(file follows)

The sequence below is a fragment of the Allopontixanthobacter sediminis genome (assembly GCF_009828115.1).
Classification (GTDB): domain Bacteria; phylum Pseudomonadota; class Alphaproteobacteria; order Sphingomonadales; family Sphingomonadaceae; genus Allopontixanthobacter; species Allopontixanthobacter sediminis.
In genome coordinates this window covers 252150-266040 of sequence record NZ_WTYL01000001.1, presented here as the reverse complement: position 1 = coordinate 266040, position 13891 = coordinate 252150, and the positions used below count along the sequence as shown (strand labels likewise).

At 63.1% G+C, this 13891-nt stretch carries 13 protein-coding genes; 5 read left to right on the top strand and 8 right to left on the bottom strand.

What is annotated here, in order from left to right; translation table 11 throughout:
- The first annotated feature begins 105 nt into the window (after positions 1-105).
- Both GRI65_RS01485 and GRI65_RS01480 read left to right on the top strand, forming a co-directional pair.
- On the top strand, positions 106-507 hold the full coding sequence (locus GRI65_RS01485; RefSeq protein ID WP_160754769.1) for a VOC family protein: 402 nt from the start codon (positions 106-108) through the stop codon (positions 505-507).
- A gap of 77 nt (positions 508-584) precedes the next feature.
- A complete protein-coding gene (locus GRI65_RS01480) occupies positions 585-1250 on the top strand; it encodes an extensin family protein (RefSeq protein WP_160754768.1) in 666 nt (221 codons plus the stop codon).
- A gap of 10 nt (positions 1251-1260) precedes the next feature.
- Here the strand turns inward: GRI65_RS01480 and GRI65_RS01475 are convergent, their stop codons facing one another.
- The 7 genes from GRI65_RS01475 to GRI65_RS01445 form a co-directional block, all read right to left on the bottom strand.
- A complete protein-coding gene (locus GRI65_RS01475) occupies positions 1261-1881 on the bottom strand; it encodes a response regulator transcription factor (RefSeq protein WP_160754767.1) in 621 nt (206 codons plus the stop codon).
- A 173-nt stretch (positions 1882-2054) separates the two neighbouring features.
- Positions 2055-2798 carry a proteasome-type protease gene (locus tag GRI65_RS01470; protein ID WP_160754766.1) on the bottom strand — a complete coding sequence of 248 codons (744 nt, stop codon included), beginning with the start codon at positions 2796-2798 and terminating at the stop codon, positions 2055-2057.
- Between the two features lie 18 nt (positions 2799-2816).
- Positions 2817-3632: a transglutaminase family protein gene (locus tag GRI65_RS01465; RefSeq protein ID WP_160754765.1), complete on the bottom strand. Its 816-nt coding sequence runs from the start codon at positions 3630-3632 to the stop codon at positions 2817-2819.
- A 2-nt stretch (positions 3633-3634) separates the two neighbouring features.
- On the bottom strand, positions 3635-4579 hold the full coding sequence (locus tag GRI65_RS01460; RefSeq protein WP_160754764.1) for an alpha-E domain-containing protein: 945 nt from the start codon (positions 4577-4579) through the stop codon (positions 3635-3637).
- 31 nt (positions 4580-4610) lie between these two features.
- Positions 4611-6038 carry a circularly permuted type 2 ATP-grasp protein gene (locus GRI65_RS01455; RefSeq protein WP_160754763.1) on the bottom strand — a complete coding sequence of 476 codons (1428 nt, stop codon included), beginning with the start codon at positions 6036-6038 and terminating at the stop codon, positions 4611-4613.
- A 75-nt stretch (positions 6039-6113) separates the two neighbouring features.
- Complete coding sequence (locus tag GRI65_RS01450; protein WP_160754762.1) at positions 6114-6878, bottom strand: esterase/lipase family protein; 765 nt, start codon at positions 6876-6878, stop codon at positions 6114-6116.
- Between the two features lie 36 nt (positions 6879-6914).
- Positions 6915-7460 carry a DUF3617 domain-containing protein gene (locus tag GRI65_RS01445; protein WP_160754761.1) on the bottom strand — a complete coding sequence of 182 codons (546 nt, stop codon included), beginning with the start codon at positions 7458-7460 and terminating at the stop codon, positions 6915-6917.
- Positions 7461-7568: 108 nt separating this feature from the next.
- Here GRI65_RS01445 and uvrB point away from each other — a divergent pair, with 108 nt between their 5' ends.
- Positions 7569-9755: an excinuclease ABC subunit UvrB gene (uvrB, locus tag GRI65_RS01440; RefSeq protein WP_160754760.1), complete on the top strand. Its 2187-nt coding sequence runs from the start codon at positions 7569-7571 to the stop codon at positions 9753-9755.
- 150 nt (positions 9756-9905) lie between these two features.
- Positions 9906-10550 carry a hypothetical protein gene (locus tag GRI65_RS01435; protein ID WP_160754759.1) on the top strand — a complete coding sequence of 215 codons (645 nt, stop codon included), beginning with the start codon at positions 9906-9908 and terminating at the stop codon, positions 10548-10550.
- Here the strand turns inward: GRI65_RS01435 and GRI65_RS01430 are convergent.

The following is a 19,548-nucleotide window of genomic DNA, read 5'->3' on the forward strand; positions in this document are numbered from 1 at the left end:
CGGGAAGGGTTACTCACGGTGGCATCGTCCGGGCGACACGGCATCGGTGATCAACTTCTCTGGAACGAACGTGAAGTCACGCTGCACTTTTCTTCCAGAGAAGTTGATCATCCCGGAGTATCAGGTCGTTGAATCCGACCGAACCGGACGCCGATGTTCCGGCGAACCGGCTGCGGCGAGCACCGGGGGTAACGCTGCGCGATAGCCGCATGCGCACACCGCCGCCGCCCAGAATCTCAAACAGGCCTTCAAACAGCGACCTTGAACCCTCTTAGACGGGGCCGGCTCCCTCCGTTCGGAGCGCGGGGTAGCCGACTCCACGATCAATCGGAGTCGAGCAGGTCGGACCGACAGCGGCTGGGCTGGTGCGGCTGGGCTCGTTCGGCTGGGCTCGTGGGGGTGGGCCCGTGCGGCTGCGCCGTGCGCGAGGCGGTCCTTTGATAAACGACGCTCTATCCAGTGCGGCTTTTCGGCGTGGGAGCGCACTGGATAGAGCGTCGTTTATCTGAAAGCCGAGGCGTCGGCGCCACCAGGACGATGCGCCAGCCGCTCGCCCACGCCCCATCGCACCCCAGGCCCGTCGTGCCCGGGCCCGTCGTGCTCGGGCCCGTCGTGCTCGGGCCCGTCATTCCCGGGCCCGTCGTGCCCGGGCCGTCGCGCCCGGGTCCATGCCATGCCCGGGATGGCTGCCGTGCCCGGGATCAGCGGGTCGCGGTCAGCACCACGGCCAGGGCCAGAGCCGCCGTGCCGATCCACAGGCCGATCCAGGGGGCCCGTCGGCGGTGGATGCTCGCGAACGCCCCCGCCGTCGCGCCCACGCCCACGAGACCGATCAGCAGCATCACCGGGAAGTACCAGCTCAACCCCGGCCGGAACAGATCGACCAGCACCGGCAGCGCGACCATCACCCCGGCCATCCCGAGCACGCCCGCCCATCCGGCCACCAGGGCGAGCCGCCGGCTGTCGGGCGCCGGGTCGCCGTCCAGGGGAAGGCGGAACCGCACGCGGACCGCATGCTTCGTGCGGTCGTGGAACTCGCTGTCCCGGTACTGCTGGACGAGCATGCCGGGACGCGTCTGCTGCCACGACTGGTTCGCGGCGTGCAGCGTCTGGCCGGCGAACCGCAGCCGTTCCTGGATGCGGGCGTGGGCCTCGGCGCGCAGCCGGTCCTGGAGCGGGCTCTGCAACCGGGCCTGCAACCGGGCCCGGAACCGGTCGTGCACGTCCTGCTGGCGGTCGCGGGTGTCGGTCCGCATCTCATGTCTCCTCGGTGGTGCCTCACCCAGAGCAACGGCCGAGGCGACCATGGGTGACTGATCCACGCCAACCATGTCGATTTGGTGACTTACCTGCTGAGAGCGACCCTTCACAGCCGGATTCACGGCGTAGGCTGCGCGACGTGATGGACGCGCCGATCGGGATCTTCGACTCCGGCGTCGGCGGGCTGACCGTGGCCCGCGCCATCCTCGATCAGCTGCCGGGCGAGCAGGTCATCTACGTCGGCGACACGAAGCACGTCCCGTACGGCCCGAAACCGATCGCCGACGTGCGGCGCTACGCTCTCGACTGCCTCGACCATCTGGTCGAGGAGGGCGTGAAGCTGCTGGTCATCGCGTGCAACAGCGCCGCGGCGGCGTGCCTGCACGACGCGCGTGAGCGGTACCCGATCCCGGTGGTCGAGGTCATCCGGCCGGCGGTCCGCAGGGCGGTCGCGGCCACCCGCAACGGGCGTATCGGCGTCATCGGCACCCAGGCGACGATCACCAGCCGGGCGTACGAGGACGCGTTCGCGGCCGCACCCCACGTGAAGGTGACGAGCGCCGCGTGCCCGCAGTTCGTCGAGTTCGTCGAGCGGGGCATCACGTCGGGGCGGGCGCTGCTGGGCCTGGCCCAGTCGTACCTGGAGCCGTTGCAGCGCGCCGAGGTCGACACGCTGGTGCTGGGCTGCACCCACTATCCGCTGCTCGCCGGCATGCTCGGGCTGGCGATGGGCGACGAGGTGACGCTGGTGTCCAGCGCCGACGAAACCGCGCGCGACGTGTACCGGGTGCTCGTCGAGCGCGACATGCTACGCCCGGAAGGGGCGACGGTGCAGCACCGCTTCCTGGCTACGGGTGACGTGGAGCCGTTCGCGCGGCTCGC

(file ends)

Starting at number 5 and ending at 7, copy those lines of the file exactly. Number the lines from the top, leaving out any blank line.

What is annotated here, in order from left to right; translation table 11 throughout:
- The first annotated feature begins 105 nt into the window (after positions 1-105).
- Both GRI65_RS01485 and GRI65_RS01480 read left to right on the top strand, forming a co-directional pair.